I could see the appeal of being in first class. Distinction is powerful: it doesn’t take much to feel superior, and just being designated superior can suffiice. That seems to be the lesson from the experiment where kids are told that eye color is important in telling how good a person is, and immediately start treating each other as if eye color matters. You don’t need actual luxury to feel like you’re better off, you just need someone else to compare yourself with. If there was an airline that offered extra biscuits and slightly more legroom, but charged three times as much for every ticket, nobody would buy tickets on that airline. People only pay to be in the first-class section because there is a coach section behind it.
There’s an economic concept for this, the “snob effect,” where goods have a higher value not because they have any practical use value but because they are distinguished as being a level above other goods. For these commodities, price is value, and what you are receiving for your money is not so much an actual product as the feeling of being a person able to spend a lot of money on something. Sometimes this consumption is conspicuous, as with designer clothes, where you get to show other people what you can afford to buy. You can purchase the envy of your lessers (or, more probably, the feeling among your lessers that you are an ostentatious douche). A man buys a $2 million Wu Tang Clan album not because it is such a good Wu Tang Clan album that it is worth $2 million, but because he wants to show us all that he is wealthy enough to be stupid without consequence.
It is not news that the most expensive things are not always the best or highest quality things. Sometimes food at expensive restaurants is nowhere near as good as food from a corner taco truck, and a Lexus is just a pricier Toyota. Status is so powerful that it can seemingly defy the law of supply and demand; raising a price of a good may make more people want it. (Current Affairs, by the way, offers a “high income” subscription option, which doesn’t make the magazine any better or causes it to arrive on time, but does remind you that you are successful. People do choose it sometimes, although the charitable—and I think correct—explanation is they’re just generous and want to support our high-quality, not-for-profit, advertising-free periodical.)
It’s not necessarily the case that everyone in first class just wants to be in a thing called “first class.” The first rationale I offered might be the one that predominates: they’re just so rich that, to them, extra legroom is worth the average annual income of Burundi. In practice, purchasing a first class ticket probably comes from a mixture of status-seeking and need-for-comfort-at-all-costs. Both of these are distasteful, though. The urge to be above others is one of the ugliest we have, and there’s no good defense for the gross wealth inequality that gives some people so much money that they can pay astonishing sums for trivially small benefits.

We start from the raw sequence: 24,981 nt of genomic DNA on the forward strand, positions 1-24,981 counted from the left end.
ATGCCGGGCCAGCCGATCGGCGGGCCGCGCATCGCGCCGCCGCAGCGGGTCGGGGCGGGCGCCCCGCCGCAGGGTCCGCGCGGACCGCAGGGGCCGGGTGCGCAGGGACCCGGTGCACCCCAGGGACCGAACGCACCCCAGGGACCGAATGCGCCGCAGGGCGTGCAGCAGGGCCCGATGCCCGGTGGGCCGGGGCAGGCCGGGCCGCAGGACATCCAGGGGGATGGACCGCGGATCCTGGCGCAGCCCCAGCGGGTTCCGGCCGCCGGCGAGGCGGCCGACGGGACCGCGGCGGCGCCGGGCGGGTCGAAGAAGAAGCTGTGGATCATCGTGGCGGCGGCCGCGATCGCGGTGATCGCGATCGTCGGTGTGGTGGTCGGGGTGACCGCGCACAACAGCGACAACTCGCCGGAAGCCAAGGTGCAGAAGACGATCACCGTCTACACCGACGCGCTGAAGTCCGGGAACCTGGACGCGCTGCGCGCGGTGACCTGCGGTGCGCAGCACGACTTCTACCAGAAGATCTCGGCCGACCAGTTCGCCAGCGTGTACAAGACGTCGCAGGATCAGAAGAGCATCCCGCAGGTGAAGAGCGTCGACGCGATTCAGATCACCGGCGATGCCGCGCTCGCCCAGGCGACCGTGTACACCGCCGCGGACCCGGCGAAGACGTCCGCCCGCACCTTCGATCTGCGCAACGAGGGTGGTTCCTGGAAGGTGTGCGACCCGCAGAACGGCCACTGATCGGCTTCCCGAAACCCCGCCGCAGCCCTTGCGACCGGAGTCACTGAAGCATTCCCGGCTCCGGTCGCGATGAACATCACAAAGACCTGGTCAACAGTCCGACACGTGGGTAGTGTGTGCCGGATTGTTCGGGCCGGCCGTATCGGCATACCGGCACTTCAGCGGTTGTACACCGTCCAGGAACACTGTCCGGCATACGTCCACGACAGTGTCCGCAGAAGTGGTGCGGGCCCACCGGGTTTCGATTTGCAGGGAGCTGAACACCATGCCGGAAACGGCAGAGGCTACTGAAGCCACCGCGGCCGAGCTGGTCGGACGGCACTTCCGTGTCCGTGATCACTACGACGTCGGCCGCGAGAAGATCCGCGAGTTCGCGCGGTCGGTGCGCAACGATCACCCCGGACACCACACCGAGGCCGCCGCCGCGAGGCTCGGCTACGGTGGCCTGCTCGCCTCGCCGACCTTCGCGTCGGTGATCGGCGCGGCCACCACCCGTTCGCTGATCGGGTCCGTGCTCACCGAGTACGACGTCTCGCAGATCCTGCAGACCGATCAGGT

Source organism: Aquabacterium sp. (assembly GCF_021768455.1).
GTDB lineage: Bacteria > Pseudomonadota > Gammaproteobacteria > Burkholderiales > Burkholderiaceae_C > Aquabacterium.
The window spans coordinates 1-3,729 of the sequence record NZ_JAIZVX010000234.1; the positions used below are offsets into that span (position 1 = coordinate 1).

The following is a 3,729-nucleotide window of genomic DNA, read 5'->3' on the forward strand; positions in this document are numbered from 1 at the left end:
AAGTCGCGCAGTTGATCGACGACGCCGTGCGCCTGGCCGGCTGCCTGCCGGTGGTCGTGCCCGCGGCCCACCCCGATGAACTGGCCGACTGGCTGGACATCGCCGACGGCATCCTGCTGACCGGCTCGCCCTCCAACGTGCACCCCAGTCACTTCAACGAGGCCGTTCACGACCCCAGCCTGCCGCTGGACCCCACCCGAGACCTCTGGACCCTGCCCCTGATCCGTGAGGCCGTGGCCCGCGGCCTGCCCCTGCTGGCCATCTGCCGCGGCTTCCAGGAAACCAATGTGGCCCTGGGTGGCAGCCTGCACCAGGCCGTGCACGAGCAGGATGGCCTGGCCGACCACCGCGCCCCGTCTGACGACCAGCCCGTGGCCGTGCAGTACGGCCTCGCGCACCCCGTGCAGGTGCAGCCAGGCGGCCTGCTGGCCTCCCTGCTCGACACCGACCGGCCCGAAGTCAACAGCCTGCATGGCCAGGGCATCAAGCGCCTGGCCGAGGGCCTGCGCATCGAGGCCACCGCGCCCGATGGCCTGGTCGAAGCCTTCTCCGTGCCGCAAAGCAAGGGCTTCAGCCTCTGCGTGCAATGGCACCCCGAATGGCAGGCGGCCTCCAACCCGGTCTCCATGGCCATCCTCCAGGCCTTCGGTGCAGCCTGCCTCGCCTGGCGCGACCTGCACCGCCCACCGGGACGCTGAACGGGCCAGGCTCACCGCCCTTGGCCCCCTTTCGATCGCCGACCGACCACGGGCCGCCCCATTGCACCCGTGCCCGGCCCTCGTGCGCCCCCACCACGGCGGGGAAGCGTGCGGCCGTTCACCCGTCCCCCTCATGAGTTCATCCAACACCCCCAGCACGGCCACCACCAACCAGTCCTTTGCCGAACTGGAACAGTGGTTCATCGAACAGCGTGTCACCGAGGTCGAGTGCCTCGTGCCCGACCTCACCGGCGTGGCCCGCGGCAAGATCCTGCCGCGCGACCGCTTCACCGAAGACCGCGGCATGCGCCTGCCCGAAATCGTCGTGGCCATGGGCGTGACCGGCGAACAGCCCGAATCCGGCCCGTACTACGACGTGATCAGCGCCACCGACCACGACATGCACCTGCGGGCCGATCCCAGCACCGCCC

Class distinctions are never displayed more literally than in air travel, where people are actually divided up into units by the amount of money they have. This process occurs everywhere, but it’s usually a bit more subtle, and planes/trains are the only places left where Marxist social organization is so openly adhered to. (“Will you be flying bourgeoisie or proletarian today, madam?”) I prefer my airlines a bit more egalitarian, of course. My favorite is Southwest, for two reasons. First, since they are based in Texas they always serve Dr. Pepper. And second, they board through a “free for all” system (free for all not as in free to all, but as in every man for himself). You get a number, you line up, and you file in by your number and take whichever available seat you like. Of course, nothing is truly fair in this world of ours, and you can still bribe your way to a better number, but it’s the closest thing we have so far to a “left-wing” airline.
If you haven’t flown first class before, I have good news: it’s disappointing! But the fact that flying first class is stupid doesn’t mean the status hierarchies and wealth inequality that cause it are benign. We can dream of a world in which everyone gets full access to the biscuit basket and the forward restroom, and society will never have reached its final destination until we fully abolish the class system.